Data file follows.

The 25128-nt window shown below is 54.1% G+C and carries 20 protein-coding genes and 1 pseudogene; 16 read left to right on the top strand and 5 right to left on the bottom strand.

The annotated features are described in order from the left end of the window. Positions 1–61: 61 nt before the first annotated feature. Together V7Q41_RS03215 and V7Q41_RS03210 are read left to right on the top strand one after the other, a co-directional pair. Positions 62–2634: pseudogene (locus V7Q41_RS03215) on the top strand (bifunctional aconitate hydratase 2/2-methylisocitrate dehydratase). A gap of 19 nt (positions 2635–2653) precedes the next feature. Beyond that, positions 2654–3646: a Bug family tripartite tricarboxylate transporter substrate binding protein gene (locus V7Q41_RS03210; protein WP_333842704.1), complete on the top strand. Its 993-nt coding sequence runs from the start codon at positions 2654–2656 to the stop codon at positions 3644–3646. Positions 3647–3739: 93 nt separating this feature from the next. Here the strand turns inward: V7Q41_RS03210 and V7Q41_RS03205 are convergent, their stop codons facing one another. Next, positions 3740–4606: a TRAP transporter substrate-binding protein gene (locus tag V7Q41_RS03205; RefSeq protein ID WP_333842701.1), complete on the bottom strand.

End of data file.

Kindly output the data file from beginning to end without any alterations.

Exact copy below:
The 25128-nt window shown below is 54.1% G+C and carries 20 protein-coding genes and 1 pseudogene; 16 read left to right on the top strand and 5 right to left on the bottom strand.

The annotated features are described in order from the left end of the window. Positions 1–61: 61 nt before the first annotated feature. Together V7Q41_RS03215 and V7Q41_RS03210 are read left to right on the top strand one after the other, a co-directional pair. Positions 62–2634: pseudogene (locus V7Q41_RS03215) on the top strand (bifunctional aconitate hydratase 2/2-methylisocitrate dehydratase). A gap of 19 nt (positions 2635–2653) precedes the next feature. Beyond that, positions 2654–3646: a Bug family tripartite tricarboxylate transporter substrate binding protein gene (locus V7Q41_RS03210; protein WP_333842704.1), complete on the top strand. Its 993-nt coding sequence runs from the start codon at positions 2654–2656 to the stop codon at positions 3644–3646. Positions 3647–3739: 93 nt separating this feature from the next. Here the strand turns inward: V7Q41_RS03210 and V7Q41_RS03205 are convergent, their stop codons facing one another. Next, positions 3740–4606: a TRAP transporter substrate-binding protein gene (locus tag V7Q41_RS03205; RefSeq protein ID WP_333842701.1), complete on the bottom strand.